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Does anorexia cause diabetes?

Anorexia nervosa (AN) is a common eating disorder that can seriously impact someone's mental, physical, and emotional health. Among the more profound impacts AN has on someone’s physical health is how it may affect blood sugar and insulin levels and production.

Still, while the development of Type 2 diabetes has been linked to several eating disorders, including bulimia nervosa (BN) and binge eating disorder (BED), there doesn’t appear to be the same connection between the development of this condition and anorexia nervosa.1

 minute read
Last updated on 
December 6, 2023
December 5, 2023
Does anorexia cause diabetes?
In this article

Causes of diabetes 

Diabetes is a metabolic and endocrine disorder that results in an inability to metabolize sugar properly. Central to this internal process is a hormone called insulin, which helps the body turn sugar into fuel.

Diabetes can develop in several ways.

Type 1 diabetes

Type 1 diabetes is generally genetic.

People with this condition cannot produce enough insulin due to their body’s immune system attacking cells in the pancreas that produce the hormone. This can result in too much sugar—also called glucose—remaining in the blood, which can lead to many issues, some of which can be life-threatening.2

Type 2 diabetes

Type 2 diabetes develops over time.

People with this condition have trouble using insulin, or their bodies eventually become resistant to insulin, which also results in high blood sugar.

And while genetic factors can impact the development of Type 2 diabetes, the condition is more frequently connected to age or lifestyle factors.3

Insulin sensitivity and resistance in Type 2 diabetes 

Insulin sensitivity is a phrase that describes a cell’s ability to respond appropriately to insulin—to take glucose out of the bloodstream and use it for energy or store it for future energy use. 

Poor insulin sensitivity is sometimes called insulin resistance. When this occurs, a cell will not get the message about what to do with the glucose as quickly, and the body will have to produce more insulin for cells to respond appropriately.4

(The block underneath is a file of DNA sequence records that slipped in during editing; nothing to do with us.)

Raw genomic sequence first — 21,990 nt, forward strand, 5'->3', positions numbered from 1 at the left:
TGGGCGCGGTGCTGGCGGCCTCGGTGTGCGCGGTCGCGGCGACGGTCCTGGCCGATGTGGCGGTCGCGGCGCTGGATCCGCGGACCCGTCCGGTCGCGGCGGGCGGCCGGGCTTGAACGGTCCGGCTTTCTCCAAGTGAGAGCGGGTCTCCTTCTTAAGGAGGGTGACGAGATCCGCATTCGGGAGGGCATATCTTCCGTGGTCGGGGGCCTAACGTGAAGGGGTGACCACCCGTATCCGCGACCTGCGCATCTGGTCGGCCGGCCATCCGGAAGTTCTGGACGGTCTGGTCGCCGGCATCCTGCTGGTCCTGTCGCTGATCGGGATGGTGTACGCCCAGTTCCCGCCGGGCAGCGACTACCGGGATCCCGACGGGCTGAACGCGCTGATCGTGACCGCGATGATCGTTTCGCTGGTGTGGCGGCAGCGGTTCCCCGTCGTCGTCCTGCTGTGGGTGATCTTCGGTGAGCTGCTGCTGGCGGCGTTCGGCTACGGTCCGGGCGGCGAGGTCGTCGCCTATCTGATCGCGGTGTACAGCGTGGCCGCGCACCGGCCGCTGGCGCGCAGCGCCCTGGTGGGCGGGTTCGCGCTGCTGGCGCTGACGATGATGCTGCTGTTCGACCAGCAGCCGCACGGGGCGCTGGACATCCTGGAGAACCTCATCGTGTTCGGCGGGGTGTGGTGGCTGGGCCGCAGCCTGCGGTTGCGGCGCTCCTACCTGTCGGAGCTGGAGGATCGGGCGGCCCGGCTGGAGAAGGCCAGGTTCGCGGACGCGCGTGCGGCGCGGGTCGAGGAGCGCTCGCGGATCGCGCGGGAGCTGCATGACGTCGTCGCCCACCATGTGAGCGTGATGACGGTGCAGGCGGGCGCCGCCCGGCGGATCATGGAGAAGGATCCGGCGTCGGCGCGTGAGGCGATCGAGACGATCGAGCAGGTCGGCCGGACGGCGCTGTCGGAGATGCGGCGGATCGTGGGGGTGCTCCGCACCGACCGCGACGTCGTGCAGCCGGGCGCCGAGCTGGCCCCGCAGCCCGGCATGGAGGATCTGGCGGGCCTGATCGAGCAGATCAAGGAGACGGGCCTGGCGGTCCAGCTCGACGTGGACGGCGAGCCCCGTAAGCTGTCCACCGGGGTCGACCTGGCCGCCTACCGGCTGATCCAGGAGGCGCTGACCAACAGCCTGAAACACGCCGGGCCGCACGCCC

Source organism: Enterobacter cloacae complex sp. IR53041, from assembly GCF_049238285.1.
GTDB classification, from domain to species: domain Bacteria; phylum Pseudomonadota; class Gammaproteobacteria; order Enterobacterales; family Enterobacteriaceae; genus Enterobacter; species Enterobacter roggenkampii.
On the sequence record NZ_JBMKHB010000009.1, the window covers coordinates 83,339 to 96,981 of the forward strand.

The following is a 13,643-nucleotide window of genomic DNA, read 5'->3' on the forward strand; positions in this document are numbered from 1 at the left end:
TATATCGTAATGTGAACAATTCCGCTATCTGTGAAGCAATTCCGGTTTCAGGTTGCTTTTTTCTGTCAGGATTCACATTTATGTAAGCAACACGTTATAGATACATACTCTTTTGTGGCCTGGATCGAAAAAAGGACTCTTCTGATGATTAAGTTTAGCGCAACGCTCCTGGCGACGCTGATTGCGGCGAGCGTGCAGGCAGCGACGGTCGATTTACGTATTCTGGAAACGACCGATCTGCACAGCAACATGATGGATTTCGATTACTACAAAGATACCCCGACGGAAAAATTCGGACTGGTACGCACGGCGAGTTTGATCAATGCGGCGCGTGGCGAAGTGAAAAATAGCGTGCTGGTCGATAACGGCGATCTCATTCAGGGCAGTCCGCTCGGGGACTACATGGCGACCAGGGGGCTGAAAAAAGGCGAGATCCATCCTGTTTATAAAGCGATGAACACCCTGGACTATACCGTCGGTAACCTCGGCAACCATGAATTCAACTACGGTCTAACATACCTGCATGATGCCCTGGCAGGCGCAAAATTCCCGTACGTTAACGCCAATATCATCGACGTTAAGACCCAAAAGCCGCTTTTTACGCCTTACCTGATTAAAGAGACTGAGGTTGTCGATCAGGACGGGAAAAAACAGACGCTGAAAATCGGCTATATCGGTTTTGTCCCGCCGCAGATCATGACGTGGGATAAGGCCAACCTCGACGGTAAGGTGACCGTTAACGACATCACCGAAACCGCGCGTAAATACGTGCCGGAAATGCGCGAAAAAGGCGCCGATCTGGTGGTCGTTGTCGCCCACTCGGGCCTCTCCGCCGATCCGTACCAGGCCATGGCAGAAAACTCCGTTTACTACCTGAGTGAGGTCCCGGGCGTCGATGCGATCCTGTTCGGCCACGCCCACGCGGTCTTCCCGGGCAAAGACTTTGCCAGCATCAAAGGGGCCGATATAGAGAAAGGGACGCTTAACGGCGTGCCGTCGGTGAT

Insulin resistance is not necessarily the same thing as diabetes, but it is often considered a precursor to developing Type 2 diabetes. Like Type 2 diabetes itself, the condition can be brought on by genetic or lifestyle factors.4

Insulin sensitivity and anorexia 

Diabetes and eating disorders share many connections, primarily through the way they both impact food intake, blood sugar, and several internal processes.

Learn more about remote treatment for diabetes and other eating disorders.

Remote treatment

Diabetes and eating disorders share many connections, primarily through the way they both impact food intake, blood sugar, and several internal processes.

However, the question of how anorexia influences insulin sensitivity and the body’s reaction to glucose is a complicated one. While AN does not directly lead someone to develop diabetes, the disordered eating behaviors involved in the condition can have an impact on these other diabetes-adjacent factors.

Anorexia nervosa and insulin levels

Connections between AN and insulin resistance have been studied as far back as 1988.5 In that seminal analysis, fasting blood glucose levels—or blood sugar levels after a period of not eating—were compared to insulin levels in patients with AN, with the data suggesting a degree of insulin resistance. Still, these effects seemed to be at least partially reversed once patients began safely refeeding or achieved weight gain.5

A more recent study connected AN to possible insulin resistance through cortisol.6 One of the main stress hormones produced by the body, cortisol, can impact some internal functions, and this study found that patients with AN may produce more cortisol, which could lead to higher levels of insulin resistance.6

Yet another examination showed that insulin sensitivity could change throughout the recovery process, with those in the refeeding stage potentially at a higher risk of developing insulin resistance.7

Essentially, these mixed findings have led to a lack of clarity around long-term fasting, refeeding, and insulin sensitivity in people with AN. What is clear is that those struggling with anorexia nervosa should proceed with refeeding carefully, ideally under the guidance of doctors, to help avoid any potential health complications.

Does having anorexia predispose someone to developing diabetes?